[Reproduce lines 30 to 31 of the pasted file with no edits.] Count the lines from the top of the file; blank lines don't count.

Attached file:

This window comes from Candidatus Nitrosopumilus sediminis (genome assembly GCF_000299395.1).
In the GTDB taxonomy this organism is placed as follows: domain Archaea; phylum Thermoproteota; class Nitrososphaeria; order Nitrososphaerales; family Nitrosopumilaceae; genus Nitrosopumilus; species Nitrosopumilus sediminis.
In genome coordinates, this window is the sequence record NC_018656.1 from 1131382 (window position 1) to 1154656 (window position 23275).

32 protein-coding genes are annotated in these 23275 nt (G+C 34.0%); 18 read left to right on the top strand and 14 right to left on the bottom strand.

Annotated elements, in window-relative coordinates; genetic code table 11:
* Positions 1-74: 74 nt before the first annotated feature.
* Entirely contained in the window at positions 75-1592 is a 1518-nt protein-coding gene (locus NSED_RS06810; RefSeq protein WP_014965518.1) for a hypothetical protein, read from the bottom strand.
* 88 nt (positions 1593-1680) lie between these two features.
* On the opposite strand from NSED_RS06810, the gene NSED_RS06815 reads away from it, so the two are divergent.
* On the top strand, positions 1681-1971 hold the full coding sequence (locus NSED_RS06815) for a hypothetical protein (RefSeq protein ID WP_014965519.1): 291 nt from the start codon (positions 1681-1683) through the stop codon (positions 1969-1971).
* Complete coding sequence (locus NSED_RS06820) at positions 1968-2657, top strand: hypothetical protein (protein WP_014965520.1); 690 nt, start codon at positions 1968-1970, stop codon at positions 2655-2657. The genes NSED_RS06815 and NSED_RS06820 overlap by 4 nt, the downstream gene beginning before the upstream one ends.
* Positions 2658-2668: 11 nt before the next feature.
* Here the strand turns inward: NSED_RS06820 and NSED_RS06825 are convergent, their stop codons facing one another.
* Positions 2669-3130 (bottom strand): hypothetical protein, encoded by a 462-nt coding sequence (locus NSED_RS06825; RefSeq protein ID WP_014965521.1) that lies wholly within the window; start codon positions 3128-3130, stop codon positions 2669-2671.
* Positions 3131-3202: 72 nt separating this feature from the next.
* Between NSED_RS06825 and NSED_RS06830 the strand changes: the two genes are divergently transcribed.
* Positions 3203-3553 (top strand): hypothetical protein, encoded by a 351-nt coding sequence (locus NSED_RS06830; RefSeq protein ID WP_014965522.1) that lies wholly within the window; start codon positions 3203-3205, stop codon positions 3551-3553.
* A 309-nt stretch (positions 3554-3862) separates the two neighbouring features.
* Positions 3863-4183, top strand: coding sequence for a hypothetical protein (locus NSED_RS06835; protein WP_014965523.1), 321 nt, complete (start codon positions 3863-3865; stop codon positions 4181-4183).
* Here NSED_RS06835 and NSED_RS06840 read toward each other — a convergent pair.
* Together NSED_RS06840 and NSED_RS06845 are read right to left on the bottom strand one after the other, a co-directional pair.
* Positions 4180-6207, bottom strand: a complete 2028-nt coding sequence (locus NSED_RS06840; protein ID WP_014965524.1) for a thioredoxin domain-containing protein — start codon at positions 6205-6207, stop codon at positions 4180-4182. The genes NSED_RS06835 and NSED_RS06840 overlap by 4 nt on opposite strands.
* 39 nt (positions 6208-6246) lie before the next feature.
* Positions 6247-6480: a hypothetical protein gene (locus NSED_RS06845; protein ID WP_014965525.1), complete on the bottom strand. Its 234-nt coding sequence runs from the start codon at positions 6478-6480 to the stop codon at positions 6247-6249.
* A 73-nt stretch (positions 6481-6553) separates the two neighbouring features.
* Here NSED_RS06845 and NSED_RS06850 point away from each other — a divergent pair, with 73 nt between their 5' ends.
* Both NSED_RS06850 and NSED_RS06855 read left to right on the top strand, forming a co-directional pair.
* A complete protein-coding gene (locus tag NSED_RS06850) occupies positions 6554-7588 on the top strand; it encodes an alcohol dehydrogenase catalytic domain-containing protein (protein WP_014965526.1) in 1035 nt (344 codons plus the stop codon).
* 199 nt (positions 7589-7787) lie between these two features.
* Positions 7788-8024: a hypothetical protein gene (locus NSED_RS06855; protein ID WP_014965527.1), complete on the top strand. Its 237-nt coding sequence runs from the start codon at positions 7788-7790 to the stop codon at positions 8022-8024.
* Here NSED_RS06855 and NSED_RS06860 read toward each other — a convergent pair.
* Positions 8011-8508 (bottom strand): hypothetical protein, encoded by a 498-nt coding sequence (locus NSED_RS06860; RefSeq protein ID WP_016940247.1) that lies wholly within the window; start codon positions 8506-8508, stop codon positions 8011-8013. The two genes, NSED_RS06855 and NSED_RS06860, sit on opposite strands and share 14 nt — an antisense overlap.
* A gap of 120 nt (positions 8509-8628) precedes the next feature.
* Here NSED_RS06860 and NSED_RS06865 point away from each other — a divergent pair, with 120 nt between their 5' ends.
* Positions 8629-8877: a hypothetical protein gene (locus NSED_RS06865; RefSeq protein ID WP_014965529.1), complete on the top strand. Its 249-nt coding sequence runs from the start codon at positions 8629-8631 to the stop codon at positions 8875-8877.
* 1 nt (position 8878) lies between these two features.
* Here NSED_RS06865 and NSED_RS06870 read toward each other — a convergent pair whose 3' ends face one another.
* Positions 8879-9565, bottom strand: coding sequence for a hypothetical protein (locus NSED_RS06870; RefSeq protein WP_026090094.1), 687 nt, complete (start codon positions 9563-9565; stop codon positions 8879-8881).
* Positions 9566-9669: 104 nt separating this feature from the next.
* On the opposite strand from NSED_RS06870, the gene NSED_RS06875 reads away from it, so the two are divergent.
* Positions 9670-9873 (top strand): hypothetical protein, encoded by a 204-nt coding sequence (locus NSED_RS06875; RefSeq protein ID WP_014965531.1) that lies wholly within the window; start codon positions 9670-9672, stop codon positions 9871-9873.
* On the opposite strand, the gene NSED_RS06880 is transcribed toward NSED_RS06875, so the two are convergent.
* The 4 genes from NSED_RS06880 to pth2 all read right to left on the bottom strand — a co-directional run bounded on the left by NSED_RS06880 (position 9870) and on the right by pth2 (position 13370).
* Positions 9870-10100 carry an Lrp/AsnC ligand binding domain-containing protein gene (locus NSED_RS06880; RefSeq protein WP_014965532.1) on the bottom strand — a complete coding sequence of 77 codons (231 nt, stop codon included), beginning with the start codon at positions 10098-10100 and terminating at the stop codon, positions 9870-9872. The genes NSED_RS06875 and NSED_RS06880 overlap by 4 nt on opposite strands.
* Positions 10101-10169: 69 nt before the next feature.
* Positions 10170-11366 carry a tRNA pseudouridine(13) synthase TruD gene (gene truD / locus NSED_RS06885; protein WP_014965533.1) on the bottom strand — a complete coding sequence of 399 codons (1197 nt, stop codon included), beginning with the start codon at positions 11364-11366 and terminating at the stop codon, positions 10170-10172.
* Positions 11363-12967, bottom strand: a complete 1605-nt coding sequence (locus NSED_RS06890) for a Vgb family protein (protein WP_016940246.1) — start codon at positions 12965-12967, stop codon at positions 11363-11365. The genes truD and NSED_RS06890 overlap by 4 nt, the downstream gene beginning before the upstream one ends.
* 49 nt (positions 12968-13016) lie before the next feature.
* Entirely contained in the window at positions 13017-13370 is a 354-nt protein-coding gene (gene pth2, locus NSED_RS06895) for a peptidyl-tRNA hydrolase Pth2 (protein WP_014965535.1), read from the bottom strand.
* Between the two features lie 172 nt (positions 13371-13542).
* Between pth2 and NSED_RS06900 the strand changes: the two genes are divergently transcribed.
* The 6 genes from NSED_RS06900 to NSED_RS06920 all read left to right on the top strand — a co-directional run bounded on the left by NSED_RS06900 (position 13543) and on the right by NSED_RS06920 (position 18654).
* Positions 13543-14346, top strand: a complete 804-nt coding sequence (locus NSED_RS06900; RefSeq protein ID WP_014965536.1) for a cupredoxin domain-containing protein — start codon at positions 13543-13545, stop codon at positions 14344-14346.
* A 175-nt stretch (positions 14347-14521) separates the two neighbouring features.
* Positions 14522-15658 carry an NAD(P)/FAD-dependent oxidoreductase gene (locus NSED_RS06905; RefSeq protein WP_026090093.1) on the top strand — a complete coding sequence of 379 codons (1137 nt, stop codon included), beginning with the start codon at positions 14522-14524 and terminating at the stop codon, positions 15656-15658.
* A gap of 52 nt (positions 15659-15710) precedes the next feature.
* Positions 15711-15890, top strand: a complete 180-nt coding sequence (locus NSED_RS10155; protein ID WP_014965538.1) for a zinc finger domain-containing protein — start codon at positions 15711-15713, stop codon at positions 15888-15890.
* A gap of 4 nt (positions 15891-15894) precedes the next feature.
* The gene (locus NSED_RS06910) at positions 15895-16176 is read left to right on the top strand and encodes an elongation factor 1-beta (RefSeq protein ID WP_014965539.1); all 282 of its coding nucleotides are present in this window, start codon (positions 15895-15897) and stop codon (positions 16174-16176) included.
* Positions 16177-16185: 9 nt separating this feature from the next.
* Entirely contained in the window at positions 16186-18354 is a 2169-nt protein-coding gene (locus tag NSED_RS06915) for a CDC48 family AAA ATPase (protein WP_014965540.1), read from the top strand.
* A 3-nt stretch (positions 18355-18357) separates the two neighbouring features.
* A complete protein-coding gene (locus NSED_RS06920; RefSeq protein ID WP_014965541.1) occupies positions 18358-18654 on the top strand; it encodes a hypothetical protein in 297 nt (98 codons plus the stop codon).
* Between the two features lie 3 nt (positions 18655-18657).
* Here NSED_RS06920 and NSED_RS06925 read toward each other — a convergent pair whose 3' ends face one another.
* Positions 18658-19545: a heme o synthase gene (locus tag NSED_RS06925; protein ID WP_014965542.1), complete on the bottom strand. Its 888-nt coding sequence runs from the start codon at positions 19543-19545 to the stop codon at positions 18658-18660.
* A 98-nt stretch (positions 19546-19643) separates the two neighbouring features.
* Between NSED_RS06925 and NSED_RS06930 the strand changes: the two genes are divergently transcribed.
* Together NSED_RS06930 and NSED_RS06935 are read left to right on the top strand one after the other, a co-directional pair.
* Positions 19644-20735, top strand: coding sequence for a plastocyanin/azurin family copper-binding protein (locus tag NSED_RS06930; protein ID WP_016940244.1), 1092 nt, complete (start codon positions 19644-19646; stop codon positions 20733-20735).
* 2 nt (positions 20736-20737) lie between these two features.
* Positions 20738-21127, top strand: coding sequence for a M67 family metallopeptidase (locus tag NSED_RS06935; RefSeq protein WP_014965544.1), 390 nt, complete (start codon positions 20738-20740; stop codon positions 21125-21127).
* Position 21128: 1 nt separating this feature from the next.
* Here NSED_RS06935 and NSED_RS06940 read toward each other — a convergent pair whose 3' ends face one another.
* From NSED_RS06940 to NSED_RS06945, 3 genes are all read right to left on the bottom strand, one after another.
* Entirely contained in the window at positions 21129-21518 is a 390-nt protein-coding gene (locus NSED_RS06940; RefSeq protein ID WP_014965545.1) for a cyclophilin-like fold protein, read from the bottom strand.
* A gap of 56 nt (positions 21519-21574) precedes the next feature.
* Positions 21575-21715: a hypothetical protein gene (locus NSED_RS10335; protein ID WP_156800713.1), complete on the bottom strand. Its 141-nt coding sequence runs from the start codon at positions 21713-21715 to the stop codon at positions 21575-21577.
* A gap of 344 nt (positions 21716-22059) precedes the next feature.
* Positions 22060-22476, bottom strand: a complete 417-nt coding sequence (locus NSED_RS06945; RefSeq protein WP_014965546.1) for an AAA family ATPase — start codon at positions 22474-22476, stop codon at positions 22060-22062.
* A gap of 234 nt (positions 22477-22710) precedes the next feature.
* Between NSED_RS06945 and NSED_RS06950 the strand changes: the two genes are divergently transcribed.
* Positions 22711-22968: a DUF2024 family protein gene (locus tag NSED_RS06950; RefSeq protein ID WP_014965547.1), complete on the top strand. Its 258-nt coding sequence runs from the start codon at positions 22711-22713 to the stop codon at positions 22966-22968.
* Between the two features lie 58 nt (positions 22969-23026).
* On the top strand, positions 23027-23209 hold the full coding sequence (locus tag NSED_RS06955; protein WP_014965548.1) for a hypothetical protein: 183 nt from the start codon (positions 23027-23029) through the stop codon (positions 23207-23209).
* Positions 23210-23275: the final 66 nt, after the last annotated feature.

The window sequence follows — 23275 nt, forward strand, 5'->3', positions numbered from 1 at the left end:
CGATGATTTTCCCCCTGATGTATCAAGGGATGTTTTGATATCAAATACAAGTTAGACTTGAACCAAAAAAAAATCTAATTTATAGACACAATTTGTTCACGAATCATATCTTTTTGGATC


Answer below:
* Positions 7788-8024: a hypothetical protein gene (locus NSED_RS06855; protein ID WP_014965527.1), complete on the top strand. Its 237-nt coding sequence runs from the start codon at positions 7788-7790 to the stop codon at positions 8022-8024.
* Here NSED_RS06855 and NSED_RS06860 read toward each other — a convergent pair.